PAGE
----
It has already become almost routine: Every few weeks, and sometimes even more frequently, a story appears on the Facebook home page of Ichilov Hospital (the Tel Aviv Sourasky Medical Center) about victims of accidents caused by electric scooters and bicycles. They don’t spare upsetting pictures from the first hours and days after the injury, as well as frightening descriptions.
A prominent recent post presented the story of Tal Yahalomi, a young woman who was hospitalized for almost three months after an accident that happened while she was riding an electric scooter. The post included disturbing pictures of Yahalomi in the trauma room as well as the security video that documented the moment of the accident, in which you can see how she was tossed into the air by a car and landed on the ground.
“I broke my right leg and they inserted a metal plate under my knee and a rod with two screws at each end. I also broke my neck, my fifth vertebrate, the one responsible for hand function,” wrote Yahalom in the post, which went viral. “I couldn’t eat alone, brush my teeth or shower by myself. They also inserted a metal plate and two screws in my neck. … I took painkillers all day long, days and nights of pain, screaming and crying that never ended, shouting to the nurses to please inject something into my vein to ease my pain or at least something that would help me fall asleep.”
Another story that was recently posted on the hospital’s Facebook page is that of Noa Vered, 25, whose face was badly injured as a result of a scooter accident, and who was sent to Ichilov with a severe fracture in her jaw that distorted her face, a back injury and bruises all over her body. The post reported that in the past year alone, the Oral and Maxillofacial Surgery Department has treated 120 casualties with face injuries incurred from riding electric scooters and bikes. Over half of them required surgical intervention, from sutures to repairing multiple fractures in jaws, jaw joints, cheekbones and reconstruction of the eye socket.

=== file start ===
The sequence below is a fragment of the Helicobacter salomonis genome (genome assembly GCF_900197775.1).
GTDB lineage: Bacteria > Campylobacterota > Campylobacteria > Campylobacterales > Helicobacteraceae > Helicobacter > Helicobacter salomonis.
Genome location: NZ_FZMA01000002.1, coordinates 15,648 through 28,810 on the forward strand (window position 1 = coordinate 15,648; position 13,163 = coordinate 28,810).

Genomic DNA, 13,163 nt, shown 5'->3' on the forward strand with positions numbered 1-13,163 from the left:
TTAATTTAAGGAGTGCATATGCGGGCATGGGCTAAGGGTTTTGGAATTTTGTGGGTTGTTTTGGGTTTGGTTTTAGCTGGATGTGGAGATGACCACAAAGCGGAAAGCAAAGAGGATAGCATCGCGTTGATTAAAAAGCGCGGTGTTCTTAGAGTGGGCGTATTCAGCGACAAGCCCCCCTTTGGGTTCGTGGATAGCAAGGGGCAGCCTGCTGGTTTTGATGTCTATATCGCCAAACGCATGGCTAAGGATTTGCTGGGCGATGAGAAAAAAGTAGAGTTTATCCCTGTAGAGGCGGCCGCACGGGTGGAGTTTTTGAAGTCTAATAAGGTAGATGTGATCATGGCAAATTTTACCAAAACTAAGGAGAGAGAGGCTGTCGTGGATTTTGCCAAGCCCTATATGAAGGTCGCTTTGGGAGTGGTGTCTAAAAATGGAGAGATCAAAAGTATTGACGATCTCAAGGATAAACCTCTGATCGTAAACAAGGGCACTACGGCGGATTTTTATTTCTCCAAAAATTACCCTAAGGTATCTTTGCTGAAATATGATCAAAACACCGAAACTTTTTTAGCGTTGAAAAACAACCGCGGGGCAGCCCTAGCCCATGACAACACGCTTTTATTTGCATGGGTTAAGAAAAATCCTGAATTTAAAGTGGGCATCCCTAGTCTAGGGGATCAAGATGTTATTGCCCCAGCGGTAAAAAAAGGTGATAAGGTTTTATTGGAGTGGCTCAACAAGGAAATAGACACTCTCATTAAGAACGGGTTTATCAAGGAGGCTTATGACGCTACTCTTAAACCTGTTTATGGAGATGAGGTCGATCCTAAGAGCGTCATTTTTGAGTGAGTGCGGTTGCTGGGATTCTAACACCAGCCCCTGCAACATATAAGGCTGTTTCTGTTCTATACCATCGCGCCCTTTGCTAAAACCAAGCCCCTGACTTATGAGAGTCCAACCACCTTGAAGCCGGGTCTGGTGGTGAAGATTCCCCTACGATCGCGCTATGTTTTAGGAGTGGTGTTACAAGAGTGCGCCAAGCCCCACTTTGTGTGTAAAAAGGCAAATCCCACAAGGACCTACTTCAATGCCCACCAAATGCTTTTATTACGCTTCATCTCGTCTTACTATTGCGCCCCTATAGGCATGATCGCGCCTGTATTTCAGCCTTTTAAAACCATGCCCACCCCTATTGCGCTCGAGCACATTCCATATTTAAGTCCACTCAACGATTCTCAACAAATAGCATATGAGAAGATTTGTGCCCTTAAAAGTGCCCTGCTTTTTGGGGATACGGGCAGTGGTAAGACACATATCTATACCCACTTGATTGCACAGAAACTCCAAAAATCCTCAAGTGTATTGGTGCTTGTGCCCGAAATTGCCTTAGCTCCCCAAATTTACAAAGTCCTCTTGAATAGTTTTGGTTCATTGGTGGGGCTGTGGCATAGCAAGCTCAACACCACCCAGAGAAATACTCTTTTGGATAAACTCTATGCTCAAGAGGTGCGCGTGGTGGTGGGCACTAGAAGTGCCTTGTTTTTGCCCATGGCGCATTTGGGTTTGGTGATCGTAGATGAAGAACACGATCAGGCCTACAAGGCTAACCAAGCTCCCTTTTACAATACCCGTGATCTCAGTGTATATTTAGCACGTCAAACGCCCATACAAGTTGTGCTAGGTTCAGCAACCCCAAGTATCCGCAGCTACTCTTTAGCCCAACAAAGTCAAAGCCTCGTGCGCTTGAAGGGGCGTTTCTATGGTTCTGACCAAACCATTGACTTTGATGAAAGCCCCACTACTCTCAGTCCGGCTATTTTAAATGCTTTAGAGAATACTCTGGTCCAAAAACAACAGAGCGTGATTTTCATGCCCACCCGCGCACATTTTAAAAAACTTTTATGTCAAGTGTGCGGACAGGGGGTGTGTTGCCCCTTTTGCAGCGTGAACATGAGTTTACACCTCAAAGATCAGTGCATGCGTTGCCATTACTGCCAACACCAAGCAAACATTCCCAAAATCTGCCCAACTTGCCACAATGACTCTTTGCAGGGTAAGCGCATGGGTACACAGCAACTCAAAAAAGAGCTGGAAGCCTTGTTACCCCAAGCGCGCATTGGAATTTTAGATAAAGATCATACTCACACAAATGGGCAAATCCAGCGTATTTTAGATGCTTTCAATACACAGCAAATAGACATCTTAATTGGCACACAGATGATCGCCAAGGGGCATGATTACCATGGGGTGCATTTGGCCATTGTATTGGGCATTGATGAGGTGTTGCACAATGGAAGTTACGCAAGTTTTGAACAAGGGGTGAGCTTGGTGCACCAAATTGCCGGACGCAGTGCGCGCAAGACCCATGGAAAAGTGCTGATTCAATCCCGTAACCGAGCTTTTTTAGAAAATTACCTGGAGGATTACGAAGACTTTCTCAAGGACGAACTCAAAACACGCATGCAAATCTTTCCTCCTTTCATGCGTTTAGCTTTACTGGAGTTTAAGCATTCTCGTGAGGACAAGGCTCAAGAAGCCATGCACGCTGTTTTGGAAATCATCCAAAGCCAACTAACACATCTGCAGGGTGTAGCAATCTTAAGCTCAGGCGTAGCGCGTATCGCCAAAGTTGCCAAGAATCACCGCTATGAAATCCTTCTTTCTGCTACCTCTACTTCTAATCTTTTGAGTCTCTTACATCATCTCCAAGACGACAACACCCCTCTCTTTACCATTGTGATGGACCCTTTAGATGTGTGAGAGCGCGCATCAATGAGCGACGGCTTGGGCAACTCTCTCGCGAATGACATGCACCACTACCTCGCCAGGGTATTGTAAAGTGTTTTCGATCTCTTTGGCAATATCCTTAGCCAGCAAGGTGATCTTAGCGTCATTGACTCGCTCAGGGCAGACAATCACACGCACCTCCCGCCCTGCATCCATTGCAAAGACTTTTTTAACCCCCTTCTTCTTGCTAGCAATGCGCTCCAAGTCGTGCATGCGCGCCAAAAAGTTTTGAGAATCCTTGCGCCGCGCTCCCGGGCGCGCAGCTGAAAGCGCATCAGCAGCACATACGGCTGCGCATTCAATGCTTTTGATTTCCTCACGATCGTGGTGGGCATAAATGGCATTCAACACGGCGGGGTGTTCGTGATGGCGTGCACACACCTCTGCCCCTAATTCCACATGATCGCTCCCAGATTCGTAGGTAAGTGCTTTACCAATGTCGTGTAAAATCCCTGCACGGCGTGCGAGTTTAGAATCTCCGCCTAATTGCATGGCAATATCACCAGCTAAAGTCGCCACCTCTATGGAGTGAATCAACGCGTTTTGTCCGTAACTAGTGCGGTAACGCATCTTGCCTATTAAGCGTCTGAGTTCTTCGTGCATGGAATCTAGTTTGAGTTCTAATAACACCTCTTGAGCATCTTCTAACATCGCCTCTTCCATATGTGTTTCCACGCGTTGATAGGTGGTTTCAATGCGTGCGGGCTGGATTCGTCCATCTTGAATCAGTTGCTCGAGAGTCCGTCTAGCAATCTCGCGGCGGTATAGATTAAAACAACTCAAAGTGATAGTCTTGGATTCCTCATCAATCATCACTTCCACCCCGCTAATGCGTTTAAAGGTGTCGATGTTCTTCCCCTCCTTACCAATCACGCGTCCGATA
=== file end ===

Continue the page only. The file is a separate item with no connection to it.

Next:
“The staff, which sees the helplessness and the incomprehensible ease with which lives are destroyed, updates us all the time. Almost every week we add a post about a patient who was injured,” says Ichilov spokesman Avi Shoshan. “We’ve been dealing with the issue for the past five years, it’s a campaign that the hospital has taken upon itself, because what’s happening is total insanity, and we won’t let go of the subject.”
Dr. Oren Tavor, a senor physician in the Pediatric Emergency Department at Ichilov, has been working for 19 years in the emergency room. This job turns him into a kind of seismograph for identifying new dangerous phenomena. “An emergency room is the finger on the pulse of what’s happening in Israel. Everything bad ends up in the emergency room,” he says. In recent years there is one clear phenomenon: People injured by electric scooters and bikes arrive at Ichilov’s emergency rooms.